For the second time this postseason, the Milwaukee Bucks have staggered home with a 2-0 deficit and key players not shooting straight.
Milwaukee fans waited 47 years to see the NBA Finals return to their city. They will end up watching Chris Paul, Devin Booker and the Phoenix Suns celebrate a championship at Fiserv Forum if the home team can’t turn things around quickly.
“We have been down 0-2 before,” Bucks All-Star Khris Middleton said. “Not saying we can do the same exact thing we did last time. It’s going to be tough. That’s a great team over there. But we’ve just got to stay the course.”
Game 3 is Sunday night, the first NBA Finals game in Milwaukee since 1974 figuring to be a raucous scene inside and outside the arena.
The Suns are ready.
“We’ve got to be us and we’ve got to be the hungrier team, and so that’s what we’ll do,” Paul said.
The Suns had a pair of double-digit victories in Phoenix, where they were largely in control throughout the second half in both games. No team has overcome a 3-0 deficit in the NBA, so the Bucks’ situation is dire.
But they battled back from a situation that appeared just as bleak last month.
The Bucks dropped two games in Brooklyn to start the Eastern Conference semifinals and were even less competitive there than they were in Phoenix. Milwaukee trailed by 49 points in Game 2 on its way to a 125-86 loss.
“Game 2 we got smacked, embarrassed,” Middleton recalled. “A lot of people thought our season was done. We still believed in ourselves.”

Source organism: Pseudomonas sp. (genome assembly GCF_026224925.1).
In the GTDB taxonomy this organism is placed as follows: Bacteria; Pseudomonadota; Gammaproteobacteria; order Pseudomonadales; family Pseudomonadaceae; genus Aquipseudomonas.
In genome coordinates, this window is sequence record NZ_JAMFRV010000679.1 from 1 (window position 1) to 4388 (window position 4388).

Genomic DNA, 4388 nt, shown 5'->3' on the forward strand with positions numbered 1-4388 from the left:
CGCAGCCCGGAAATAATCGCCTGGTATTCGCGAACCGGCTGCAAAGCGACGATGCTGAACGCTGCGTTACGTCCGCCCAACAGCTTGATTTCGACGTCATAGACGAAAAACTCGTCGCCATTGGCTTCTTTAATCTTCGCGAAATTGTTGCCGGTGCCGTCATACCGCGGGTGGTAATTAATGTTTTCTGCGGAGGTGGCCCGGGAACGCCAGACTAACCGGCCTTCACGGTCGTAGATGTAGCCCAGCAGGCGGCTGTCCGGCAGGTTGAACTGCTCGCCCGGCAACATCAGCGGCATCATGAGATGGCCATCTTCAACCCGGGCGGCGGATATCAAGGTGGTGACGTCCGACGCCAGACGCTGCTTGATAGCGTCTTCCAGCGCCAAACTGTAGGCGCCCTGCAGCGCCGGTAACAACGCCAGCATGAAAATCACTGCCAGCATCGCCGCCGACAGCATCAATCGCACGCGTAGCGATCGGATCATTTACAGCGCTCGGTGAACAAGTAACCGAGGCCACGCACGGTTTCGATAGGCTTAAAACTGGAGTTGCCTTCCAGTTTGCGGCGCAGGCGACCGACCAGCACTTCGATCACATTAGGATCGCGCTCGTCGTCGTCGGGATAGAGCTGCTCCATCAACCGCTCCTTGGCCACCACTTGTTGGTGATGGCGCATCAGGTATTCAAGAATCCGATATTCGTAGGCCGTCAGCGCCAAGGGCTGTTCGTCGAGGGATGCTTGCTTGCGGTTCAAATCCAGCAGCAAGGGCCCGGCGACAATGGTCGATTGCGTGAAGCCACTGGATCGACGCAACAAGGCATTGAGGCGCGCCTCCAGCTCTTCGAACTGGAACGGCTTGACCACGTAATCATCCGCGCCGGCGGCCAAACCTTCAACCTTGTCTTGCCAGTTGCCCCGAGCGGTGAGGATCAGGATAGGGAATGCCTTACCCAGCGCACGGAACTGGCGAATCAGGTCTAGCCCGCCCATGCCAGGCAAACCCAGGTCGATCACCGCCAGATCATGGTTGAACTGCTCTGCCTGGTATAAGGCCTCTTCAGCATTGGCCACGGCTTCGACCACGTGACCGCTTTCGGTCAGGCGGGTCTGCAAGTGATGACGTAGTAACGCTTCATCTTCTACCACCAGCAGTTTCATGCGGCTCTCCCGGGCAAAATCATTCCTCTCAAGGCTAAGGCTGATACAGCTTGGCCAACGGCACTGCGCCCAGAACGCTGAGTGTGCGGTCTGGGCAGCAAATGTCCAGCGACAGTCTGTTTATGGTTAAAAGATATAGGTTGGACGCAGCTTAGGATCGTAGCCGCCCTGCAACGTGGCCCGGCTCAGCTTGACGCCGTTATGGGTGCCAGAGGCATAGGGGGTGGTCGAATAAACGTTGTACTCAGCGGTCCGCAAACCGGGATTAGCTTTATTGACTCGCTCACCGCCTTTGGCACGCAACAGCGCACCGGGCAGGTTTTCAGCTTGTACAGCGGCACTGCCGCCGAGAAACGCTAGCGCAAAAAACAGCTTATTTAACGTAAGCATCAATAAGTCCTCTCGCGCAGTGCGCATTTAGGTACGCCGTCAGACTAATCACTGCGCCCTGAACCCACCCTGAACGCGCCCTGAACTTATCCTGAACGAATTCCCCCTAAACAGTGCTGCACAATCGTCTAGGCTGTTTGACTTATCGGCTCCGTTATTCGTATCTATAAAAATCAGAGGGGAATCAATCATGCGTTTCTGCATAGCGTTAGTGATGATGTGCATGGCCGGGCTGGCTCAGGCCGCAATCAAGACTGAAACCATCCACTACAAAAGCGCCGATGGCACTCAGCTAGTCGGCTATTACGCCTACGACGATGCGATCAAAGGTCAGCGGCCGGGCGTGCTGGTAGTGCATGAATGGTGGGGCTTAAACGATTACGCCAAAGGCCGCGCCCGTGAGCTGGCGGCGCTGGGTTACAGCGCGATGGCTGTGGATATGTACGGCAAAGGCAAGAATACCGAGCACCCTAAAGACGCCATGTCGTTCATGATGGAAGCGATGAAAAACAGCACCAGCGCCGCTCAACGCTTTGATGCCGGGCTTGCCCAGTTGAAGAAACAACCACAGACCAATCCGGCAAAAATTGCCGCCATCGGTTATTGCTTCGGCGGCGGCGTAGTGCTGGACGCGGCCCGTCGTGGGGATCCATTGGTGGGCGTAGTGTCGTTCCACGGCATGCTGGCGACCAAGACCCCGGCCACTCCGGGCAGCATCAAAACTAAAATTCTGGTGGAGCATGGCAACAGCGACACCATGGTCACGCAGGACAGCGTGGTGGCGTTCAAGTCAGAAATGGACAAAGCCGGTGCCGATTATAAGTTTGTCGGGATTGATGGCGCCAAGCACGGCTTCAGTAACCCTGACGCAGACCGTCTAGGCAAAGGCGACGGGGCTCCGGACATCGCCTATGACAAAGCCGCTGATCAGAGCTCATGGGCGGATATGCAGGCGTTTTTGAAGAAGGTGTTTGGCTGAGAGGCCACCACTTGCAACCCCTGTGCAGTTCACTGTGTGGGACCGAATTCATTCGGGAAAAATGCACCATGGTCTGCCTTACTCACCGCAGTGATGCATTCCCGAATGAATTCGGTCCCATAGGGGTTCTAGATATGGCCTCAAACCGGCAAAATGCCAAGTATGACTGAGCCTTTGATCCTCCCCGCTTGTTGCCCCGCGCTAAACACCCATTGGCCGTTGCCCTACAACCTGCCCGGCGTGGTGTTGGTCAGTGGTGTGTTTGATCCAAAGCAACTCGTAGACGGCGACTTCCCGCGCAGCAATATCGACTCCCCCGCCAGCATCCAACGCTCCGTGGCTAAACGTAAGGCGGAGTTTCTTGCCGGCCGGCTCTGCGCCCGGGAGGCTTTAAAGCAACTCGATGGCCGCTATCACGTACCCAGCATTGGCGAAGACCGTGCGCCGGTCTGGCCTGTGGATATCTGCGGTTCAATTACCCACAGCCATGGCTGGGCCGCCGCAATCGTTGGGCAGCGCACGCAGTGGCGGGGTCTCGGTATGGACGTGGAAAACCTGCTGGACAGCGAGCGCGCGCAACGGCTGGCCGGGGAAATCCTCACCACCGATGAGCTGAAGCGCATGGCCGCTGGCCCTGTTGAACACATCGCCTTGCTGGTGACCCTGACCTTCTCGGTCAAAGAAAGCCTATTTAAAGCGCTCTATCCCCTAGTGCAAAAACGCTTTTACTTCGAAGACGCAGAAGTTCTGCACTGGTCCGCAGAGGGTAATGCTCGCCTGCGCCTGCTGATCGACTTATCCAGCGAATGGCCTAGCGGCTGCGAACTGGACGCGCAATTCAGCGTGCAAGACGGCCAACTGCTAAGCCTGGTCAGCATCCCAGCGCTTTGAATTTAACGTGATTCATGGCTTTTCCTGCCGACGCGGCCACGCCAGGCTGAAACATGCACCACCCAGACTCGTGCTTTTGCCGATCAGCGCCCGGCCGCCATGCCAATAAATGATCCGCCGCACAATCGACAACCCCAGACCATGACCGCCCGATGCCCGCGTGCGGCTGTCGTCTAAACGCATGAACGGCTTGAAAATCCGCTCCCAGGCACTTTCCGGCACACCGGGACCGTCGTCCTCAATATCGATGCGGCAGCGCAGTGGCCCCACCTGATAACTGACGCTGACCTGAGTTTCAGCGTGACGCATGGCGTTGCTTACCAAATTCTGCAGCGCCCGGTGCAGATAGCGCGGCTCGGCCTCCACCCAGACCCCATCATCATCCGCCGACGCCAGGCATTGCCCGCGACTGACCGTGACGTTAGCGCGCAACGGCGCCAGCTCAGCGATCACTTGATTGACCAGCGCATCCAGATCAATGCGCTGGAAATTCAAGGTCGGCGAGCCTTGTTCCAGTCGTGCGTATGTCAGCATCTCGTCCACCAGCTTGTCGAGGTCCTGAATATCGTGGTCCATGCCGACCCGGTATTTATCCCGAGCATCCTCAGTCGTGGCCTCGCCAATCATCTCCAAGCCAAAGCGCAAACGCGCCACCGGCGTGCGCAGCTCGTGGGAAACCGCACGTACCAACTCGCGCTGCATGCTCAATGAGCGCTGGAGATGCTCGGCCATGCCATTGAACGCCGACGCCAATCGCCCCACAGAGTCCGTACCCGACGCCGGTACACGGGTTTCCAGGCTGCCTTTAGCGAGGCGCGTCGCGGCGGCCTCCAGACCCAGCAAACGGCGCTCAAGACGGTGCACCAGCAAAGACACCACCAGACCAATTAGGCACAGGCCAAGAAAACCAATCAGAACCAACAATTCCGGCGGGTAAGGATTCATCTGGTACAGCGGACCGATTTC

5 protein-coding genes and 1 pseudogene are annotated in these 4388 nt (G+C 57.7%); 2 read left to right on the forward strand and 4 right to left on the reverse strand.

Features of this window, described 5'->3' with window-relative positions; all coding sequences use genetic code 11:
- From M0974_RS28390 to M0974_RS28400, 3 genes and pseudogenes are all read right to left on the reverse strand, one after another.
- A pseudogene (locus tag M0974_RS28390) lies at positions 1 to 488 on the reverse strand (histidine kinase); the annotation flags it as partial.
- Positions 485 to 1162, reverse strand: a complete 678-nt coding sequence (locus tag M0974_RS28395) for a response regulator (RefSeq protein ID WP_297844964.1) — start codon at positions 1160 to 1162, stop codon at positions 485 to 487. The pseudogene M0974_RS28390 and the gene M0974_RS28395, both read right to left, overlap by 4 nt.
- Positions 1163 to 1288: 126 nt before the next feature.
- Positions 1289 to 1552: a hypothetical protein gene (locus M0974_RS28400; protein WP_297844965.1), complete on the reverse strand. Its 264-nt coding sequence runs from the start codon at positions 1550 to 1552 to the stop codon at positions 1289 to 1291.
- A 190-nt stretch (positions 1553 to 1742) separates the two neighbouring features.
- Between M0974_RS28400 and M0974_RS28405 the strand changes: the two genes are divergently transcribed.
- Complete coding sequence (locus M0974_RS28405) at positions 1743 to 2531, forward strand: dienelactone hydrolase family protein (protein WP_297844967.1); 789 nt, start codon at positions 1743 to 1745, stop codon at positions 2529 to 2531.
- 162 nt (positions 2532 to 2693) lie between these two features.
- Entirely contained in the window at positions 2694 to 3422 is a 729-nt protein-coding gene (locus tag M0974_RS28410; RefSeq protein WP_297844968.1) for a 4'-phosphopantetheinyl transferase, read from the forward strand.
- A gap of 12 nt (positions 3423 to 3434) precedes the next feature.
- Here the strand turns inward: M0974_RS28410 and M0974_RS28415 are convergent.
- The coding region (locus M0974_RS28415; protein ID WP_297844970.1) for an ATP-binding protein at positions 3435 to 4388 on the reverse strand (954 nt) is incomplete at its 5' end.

The Bucks took the next two at home to even things up and won the series in a Game 7 thriller in Brooklyn, but they had some help in that comeback. Kyrie Irving missed the last three games with a sprained ankle and James Harden played through them without much speed because of a hamstring strain, leaving the Nets without much good guard play.
No such luck for the Bucks this time.
Booker and Paul have combined for 113 points, passing Golden State’s Stephen Curry and Klay Thompson (106 in 2018) for the most points from a starting backcourt in the NBA Finals in the last 50 years.
The Bucks can’t count on a change of scenery to change the way the Suns will attack them.
“It’s the finals. We’re playing for the prize,” Booker said. “I don’t think there’s going to be a storm that we haven’t seen.”
The Bucks are 7-1 at home in the postseason, but now they welcome what was the NBA’s best traveling team. Phoenix was 24-12 on the road during the regular season and has gone 6-2 in the postseason, closing out all three of its series in its opponent’s building.
Booker thinks the strict coronavirus protocols this season — which largely prevented players from going out much on road trips — strengthened team bonding because of the time spent together in hotels.
Paul has a different explanation for the Suns’ road success.
“It’s nice when you can silence a crowd,” he said. “It’s fun, it’s entertaining. I think our team, we have the right mindset for it.”
Middleton shot 5 for 16 in Game 2, while Jrue Holiday put up 4-for-14 and 7-for-21 clunkers in Phoenix. He has the task of trying to guard Booker and Paul, perhaps sapping some of the effort he can give on the other end.
“The amount of effort that it takes and that we’re putting that on his shoulders defensively is significant,” Bucks coach Mike Budenholzer said. “But it’s the playoffs. It’s the finals. I think everybody has got to be able to do it at a high level on both ends of the court.”
With Holiday and Middleton struggling in the 118-108 loss Thursday, the Bucks were again far off their NBA-leading average of 120.1 points during the regular season. Giannis Antetokounmpo scored a playoff career-high 42 points, but he needs more help.
Perhaps he will get a boost Sunday from his teammates.
He’ll surely get one from his fans.
“It’s going to be fun,” Antetokounmpo said. “We know playing in the NBA Finals in front of the fans that have supported us all year long, and it’s been (almost) 50 years since we played one here in Milwaukee, for sure it’s going to be exciting.”